University of Cambridge > Talks.cam > Department of Earth Sciences Seminars (downtown) > Chilean Volcanoes constrain global models of convergent margin volcanism

Chilean Volcanoes constrain global models of convergent margin volcanism

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The compositional variability of convergent margin stratovolcanoes can be assessed on multiple scales: within a single edifice, a single arc, or among arc averages. Quantitative models of subduction processes are constrained by the relationships between magma chemistry and subduction parameters pertinent to the down-going plate (age, dip angle, sediment thickness and composition), the overriding plate (Moho depth), or both (convergence rate). The subduction parameters are inter-related, however, so caution must be exercised when positing causal relationships between physical and chemical observations. Arc-averaged magma compositions correlate globally with down-going plate parameters, Moho depth, and possibly the p-wave velocities beneath the arc front, and each of these observations motivate very different models of compositional variability. Natural regional experiments can be used to test the validity of models developed on the basis of global correlations. The Chilean southern volcanic zone (SVZ) serves as a laboratory to isolate the effects of the overriding vs down-going plate. I will present a synthesis of new and existing data from the SVZ and show how these data constrain global and local models of convergent margin volcanism, demonstrating the importance of the upper plate in regulating melt generation. Numerical simulations provide additional physical justification for this model.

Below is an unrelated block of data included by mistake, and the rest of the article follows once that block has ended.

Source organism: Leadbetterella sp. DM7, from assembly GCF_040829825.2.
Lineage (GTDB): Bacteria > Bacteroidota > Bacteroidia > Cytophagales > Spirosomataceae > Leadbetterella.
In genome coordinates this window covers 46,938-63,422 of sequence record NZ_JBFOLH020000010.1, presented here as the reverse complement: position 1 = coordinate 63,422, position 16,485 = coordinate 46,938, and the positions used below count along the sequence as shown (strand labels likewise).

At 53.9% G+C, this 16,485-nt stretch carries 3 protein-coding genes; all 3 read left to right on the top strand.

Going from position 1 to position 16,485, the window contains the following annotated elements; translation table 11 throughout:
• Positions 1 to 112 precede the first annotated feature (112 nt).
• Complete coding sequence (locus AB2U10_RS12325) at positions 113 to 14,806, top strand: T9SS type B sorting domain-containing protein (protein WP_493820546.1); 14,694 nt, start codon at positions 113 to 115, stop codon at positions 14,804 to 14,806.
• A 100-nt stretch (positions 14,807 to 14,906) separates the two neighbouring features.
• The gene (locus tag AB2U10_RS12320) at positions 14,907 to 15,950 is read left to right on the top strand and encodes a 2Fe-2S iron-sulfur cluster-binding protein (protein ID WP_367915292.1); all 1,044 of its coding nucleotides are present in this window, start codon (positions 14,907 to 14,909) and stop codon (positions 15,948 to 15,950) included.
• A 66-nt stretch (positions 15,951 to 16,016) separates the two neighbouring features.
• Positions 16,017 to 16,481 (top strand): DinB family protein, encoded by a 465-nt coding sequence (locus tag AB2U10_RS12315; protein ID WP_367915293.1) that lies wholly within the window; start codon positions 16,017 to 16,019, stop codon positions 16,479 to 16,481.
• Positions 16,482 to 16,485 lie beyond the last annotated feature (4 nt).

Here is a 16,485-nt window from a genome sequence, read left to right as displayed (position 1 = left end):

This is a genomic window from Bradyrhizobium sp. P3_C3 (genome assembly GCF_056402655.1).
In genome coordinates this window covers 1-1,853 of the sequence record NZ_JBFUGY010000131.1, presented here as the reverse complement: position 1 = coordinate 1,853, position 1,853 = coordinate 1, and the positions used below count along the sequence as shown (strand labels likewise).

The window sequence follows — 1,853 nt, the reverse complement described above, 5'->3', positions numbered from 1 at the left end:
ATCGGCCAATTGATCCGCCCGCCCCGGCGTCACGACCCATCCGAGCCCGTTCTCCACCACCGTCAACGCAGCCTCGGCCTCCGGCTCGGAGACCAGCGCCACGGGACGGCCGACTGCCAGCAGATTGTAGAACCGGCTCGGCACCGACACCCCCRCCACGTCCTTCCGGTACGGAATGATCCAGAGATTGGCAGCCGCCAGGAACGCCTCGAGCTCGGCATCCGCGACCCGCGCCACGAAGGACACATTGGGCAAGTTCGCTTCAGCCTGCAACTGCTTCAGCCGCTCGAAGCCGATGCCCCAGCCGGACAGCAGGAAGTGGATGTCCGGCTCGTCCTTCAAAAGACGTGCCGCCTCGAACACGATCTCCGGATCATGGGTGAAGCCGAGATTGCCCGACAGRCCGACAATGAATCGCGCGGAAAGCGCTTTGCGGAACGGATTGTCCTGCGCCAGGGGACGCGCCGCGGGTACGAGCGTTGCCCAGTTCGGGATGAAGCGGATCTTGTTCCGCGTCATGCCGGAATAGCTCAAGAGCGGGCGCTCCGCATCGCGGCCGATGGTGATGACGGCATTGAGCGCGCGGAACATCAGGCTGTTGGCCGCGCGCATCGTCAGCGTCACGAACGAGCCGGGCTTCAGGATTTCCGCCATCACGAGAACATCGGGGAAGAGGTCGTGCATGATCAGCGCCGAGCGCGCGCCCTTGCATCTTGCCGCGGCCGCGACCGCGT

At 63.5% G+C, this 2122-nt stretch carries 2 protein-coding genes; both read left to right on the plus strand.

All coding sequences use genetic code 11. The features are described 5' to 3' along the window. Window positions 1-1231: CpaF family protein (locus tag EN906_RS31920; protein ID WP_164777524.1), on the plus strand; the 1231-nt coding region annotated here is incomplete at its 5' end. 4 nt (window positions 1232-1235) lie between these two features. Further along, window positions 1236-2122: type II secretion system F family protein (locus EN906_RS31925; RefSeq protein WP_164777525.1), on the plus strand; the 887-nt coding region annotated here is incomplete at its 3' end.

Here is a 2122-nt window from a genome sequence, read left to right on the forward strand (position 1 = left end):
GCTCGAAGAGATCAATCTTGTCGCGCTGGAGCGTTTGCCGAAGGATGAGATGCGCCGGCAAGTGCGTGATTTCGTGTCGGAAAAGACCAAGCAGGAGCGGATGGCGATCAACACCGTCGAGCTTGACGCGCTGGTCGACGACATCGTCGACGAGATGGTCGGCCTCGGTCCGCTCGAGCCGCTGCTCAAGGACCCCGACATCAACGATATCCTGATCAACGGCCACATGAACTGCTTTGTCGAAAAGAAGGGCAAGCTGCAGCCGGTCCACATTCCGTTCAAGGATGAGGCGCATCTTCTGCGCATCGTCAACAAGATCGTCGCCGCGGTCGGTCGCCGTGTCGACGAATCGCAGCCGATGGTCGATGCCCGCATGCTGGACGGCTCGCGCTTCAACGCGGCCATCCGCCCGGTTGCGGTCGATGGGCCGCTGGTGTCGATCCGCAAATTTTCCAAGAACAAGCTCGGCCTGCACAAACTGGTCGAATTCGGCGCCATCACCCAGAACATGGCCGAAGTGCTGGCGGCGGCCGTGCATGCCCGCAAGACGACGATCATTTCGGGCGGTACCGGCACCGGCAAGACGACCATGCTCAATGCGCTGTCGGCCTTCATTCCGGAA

Turner, S. J., & Langmuir, C. H. (2015). The global chemical systematics of arc front stratovolcanoes: Evaluating the role of crustal processes. Earth and Planetary Science Letters, 422, 182-193.

Turner, S. J., & Langmuir, C. H. (2015). What processes control the chemical compositions of arc front stratovolcanoes?. Geochemistry, Geophysics, Geosystems.

This talk is part of the Department of Earth Sciences Seminars (downtown) series.

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